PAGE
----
I'm puzzled by this one. I've never heard of a homeschooler who wanted "to keep their students at home in the service of simplicity and protectiveness." Sure, I know many who find the world overly complex; in fact, Mr. Shaw goes on to say, "Well, the world is overly complex." But unless you count the desire to allow our kids to be kids a little longer, that's not why we homeschool. True, I really don't think my 6-year-old needs to be exposed to the horrors of the Vietnam War - but we'll get to that before my kids leave home, and we'll discuss it in all its gory details. It seems to me, though, that I am the person best equipped to determine when my daughters are ready to learn about the world's complexity, not a teacher who might spend 1-6 hours a day with them for a year and then perhaps never see them again. And this isn't the primary reason I homeschool - the primary reason is because I believe I can give my children a better education than they could get in the public school, and I want them to have every opportunity life has to offer.

I'm equally troubled by the fact that a non-trivial number of home-schoolers
are taught in that way because their parents are overly rugged individualists
who lack the impulse or skills to mix in as collaborative members of everyday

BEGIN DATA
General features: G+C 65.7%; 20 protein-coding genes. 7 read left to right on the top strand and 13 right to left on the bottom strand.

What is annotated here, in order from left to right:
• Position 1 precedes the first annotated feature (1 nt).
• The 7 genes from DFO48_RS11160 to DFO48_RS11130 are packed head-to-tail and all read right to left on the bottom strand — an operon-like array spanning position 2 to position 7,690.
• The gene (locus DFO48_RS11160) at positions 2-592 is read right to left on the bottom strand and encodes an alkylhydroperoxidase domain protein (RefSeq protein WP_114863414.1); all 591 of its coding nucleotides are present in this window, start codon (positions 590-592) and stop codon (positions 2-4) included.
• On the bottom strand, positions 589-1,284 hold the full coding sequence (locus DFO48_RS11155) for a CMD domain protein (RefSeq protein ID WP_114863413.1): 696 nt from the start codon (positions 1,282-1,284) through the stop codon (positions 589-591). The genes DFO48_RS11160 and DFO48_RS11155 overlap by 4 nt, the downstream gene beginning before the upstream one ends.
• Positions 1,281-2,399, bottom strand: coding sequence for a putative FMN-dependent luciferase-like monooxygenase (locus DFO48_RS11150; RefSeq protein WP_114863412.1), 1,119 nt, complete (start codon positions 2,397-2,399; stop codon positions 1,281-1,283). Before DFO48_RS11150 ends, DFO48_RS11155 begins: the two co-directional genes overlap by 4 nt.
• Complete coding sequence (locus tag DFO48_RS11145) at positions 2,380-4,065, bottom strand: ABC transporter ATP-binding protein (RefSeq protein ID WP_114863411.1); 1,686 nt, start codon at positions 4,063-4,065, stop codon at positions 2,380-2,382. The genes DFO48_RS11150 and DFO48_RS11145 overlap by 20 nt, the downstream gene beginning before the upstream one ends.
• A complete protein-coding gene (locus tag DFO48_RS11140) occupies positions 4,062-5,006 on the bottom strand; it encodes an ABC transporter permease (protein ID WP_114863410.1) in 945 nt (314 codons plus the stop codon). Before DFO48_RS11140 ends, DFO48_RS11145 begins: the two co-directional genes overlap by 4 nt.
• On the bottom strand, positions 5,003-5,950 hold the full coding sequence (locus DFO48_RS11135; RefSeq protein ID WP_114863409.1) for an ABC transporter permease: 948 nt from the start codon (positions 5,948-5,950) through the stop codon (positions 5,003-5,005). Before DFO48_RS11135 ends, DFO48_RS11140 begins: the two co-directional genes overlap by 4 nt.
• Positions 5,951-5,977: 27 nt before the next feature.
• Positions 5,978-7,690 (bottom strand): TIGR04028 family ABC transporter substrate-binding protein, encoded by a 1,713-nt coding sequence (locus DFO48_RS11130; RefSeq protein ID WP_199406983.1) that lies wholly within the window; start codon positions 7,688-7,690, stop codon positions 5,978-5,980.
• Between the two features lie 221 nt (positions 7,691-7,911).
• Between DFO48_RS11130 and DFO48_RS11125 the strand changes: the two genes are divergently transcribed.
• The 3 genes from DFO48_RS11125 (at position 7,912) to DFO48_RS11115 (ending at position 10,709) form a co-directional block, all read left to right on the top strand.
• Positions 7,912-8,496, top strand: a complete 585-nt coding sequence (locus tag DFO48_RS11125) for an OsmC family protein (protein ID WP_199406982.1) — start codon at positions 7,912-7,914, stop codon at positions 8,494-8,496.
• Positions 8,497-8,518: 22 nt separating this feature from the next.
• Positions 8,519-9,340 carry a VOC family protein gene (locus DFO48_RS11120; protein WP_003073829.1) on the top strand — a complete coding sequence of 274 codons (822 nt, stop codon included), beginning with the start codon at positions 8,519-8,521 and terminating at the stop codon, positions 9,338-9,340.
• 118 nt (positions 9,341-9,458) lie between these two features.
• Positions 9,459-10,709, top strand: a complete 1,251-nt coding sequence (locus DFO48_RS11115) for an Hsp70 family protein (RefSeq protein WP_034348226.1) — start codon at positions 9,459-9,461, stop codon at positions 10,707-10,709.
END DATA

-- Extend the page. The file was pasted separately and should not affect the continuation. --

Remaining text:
OK, this is a completely unsubstantiated argument. Among the hundreds of homeschooling parents I know, I can't think of one who fits this description. (I'm sure there are some, since homeschoolers come in every variety imaginable - I just have never met one!) "Lack the impulse or skills to mix in as collaborative members of everyday society"? Prove it! (Oh, yes, and while you're doing that, Mr. Shaw, would you mind letting us know how those parents were educated? How many of them were homeschooled?) I was homeschooled and have been both a high-level administrative assistant and a private-school teacher. Now I homeschool my own children; am actively involved with my daughter's swim team, including becoming an official through USA Swimming; assist in my children's one-day-a-week homeschool enrichment program; volunteer at my church; blog; interact on several Internet bulletin boards; help sort food for Thanksgiving baskets with a local charity; participate in our homeowner's association; and am otherwise involved in various activities. Every homeschooler I know is equally active, though obviously not always in the same capacities. Many work in food banks; others visit nursing homes and make friends with the elderly; others help in homeless shelters; others are involved in agriculture co-ops. Some homeschooling parents work full-time (even some single parents find ways to make this work); others own their own businesses; many (perhaps most) work part-time; and some don't work a formal job but do significant amounts of volunteer work. In what way are we not "collaborative members of society"? Only because we don't choose to put our children in schools that sap their enthusiasm for learning; hold them back from becoming all they can be; destroy their self-esteem; subject them to intense peer pressure; put them at risk of their lives due to bullying, alcohol and drug abuse, and angry fellow students; teach them values we believe are wrong; and ultimately turn them out ill-equipped educationally or socially for the demands our society and our world place upon them. If that's the only criteria for Mr. Shaw's claim that we "lack the impulse or skills to mix in as collaborative members of society," I plead guilty!